Social Justice Curriculum and Teaching Practices
This is an important article by Gloria Ladson-Billings that makes the case that we are not really teaching teachers how to incorporate African American culture into their teaching practice. GLB is the most renowned of the culturally responsive teaching scholars. This article would fit well with reading Christopher Emdin’s book: For White Teachers Who Teach in the Hood...And the Rest of Y’All Too.
Ladson-Billings, G (2005). From the achievement gap to the education debt: Understanding achievement in U.S. Schools. Educational Researcher, 15 (7), 3-12.
“I began by saying that one of the paradoxes of education was that precisely at the point when you begin to develop a conscience, you must find yourself at war with your society. It is your responsibility to change society if you think of yourself as an educated person. And on the basis of the evidence – the moral and political evidence – one is compelled to say that this is a backward society. Now if I were a teacher in this school, or any Negro school, and I was dealing with Negro children, who were in my care only a few hours of every day and would then return to their homes and to the streets, children who have an apprehension of their future which with every hour grows grimmer and darker, I would try to teach them - I would try to make them know – that those streets, those houses, those dangers, those agonies by which they are surrounded, are criminal. I would try to make each child know that these things are the result of a criminal conspiracy to destroy him. I would teach him that if he intends to get to be a man, he must at once decide that his is stronger than this conspiracy and they he must never make his peace with it. And that one of his weapons for refusing to make his peace with it and for destroying it depends on what he decides he is worth.”
This provides a framework for acknowledging the wisdom within people. anchors knowing in native Maori and Hawaiian wisdom and quantum physics.
For White Folk who Teach in the Hood: and the Rest of Y’all Too by Christopher Emdin (Helen/Kris)
Available in the Teachers' Democracy Project Library - email us at firstname.lastname@example.org to check out the book
Also available on Amazon
This is a great book for anyone to learn techniques for understanding how students think about teaching and learning. It also gives highly practical advice for how to work both inside and outside the classroom to include students in lesson planning and teaching techniques. Emdin eases us in gently to the idea that much of what passes for good or okay teaching in majority black and brown schools in low income urban America is oppressive and mirrors the oppressive structures and practices of the rest of society. He tells the story of how Native Americans and other indigenous peoples have been sent to school to erase the native, the “savage” from their bodies. He refers specifically to the “Carlisle School” where young Native Americans were stripped of their clothes, their language, their songs, their music and their ways of interacting and made to conform to a White/European ideal of communication far away from their families.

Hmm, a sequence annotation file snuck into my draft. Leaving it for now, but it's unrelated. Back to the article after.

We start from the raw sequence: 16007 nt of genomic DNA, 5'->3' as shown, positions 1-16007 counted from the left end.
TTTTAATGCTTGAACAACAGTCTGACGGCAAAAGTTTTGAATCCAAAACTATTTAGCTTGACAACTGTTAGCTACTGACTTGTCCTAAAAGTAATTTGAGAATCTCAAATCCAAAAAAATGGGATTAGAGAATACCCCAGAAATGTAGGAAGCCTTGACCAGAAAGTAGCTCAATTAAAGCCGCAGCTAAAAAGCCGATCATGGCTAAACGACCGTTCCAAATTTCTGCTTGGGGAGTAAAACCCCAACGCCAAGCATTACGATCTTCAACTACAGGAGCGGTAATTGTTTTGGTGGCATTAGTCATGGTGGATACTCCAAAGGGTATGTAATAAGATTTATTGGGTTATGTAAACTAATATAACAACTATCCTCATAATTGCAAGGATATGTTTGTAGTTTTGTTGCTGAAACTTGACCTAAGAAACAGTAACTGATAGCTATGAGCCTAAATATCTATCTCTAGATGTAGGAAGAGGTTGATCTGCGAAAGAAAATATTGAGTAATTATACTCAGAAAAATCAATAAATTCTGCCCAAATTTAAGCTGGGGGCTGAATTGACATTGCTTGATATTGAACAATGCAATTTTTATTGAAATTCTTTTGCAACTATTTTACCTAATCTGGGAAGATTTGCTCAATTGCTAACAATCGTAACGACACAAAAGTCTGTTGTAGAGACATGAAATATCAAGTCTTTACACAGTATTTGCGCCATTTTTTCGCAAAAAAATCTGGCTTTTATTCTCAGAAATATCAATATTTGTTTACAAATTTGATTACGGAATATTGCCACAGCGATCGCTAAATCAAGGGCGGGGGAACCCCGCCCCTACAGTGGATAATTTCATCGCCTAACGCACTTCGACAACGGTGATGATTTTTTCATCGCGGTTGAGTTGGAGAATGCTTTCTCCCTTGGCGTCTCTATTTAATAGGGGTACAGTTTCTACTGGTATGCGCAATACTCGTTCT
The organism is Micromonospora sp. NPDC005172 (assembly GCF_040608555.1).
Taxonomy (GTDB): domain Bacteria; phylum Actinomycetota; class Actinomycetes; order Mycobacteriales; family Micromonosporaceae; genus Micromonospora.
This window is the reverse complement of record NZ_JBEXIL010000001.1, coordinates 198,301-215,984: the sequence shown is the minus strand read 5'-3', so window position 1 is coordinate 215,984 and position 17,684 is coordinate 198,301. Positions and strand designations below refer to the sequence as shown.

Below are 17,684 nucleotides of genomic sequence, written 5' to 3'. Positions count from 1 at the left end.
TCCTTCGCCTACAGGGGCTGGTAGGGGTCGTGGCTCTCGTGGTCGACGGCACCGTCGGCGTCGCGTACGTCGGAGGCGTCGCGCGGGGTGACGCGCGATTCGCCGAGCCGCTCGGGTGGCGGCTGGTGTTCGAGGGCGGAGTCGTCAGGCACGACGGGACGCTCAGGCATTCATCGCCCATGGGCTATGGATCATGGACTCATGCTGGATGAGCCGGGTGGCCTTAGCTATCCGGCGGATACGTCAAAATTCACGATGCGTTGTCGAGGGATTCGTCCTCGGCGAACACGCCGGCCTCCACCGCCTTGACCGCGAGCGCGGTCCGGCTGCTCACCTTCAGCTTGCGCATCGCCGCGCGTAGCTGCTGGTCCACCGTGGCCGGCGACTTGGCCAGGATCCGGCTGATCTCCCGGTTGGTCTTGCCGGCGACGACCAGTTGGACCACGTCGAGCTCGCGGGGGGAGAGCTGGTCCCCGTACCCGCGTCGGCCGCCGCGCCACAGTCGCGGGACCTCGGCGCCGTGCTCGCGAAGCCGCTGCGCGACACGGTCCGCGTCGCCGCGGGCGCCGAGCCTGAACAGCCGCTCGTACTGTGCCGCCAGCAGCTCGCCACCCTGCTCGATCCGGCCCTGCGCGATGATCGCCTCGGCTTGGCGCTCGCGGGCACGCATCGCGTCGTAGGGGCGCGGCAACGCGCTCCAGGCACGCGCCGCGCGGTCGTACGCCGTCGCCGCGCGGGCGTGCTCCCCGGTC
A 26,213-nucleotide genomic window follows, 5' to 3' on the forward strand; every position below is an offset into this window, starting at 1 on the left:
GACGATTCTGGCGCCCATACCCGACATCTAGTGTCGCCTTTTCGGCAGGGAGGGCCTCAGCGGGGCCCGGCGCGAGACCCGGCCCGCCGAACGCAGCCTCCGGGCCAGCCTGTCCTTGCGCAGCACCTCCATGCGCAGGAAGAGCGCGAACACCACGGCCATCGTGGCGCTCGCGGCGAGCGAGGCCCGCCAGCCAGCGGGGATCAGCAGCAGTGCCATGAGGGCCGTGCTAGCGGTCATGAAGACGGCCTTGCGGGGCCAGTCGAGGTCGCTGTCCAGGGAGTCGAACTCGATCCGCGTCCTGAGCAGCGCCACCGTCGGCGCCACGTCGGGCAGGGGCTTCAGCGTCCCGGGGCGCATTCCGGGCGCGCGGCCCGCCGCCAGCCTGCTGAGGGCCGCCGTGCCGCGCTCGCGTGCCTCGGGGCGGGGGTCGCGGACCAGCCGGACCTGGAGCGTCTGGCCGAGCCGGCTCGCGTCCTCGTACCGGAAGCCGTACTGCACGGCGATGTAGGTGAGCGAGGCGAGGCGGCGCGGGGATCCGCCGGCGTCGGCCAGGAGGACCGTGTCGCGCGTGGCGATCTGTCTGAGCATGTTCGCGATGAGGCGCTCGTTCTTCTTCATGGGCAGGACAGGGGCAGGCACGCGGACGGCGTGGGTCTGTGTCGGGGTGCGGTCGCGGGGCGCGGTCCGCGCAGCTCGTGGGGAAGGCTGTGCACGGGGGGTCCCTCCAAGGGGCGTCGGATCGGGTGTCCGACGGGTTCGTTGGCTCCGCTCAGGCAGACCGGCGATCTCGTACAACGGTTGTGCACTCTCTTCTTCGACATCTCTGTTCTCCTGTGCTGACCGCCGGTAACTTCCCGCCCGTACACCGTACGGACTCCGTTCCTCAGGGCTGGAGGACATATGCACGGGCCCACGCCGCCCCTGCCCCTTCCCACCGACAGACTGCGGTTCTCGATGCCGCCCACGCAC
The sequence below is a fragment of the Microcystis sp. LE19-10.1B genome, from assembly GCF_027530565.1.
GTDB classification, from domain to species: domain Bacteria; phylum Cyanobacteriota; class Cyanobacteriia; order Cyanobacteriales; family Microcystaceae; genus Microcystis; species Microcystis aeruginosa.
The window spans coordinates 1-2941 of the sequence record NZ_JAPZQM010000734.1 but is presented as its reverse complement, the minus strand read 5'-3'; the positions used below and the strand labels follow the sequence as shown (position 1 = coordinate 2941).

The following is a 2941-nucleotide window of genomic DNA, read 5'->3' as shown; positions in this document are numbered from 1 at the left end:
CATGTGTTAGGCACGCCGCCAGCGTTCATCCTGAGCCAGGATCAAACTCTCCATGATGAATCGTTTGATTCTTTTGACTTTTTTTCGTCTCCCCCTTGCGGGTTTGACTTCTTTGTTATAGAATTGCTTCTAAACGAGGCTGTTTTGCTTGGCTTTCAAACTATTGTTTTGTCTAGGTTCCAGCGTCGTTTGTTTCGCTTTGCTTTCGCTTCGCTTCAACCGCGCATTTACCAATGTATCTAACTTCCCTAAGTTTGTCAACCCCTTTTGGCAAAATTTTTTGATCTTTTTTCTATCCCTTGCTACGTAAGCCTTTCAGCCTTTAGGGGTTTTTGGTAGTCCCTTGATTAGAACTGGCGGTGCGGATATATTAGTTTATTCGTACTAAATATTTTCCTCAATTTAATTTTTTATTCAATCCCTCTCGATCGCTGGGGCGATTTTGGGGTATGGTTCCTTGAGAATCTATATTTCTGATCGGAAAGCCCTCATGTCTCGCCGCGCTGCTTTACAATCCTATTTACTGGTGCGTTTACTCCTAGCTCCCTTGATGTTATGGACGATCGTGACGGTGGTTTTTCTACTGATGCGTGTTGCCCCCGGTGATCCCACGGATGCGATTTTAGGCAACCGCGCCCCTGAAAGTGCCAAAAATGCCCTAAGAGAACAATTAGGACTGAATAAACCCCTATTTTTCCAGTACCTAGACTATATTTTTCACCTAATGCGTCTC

He notes the collection of short stories titled: The Ways of White Folk by Langston Hughes as an illustration of what happens when “the world of one group does not seamlessly merge with that of another group because of a fundamental difference in the way they are positioned in the world.” (P. 15)
He proposes instead an approach called “Reality Pedagogy”:
Reality pedagogy is an approach to teaching and learning that a primary goal of meeting each student on his or her own cultural and emotional turf. It focuses on making the local experiences of the student visible and creating contexts where there is a role reversal of sorts that positions the student as the expert in his or her own teaching and learning , and the teacher as the learner. It posits that while the teacher is the person charged with delivering the content, the student is the person who shapes how best to teach that content. Together, the teacher and students co-construct the classroom space.
Reality pedagogy allows for youth to reveal how and where teaching and learning practices have wounded them. The approach works toward making students wholly visible to each other and to the teacher and focuses on open discourse about where students are academically, psychologically and emotionally. (P. 27) See page 28-29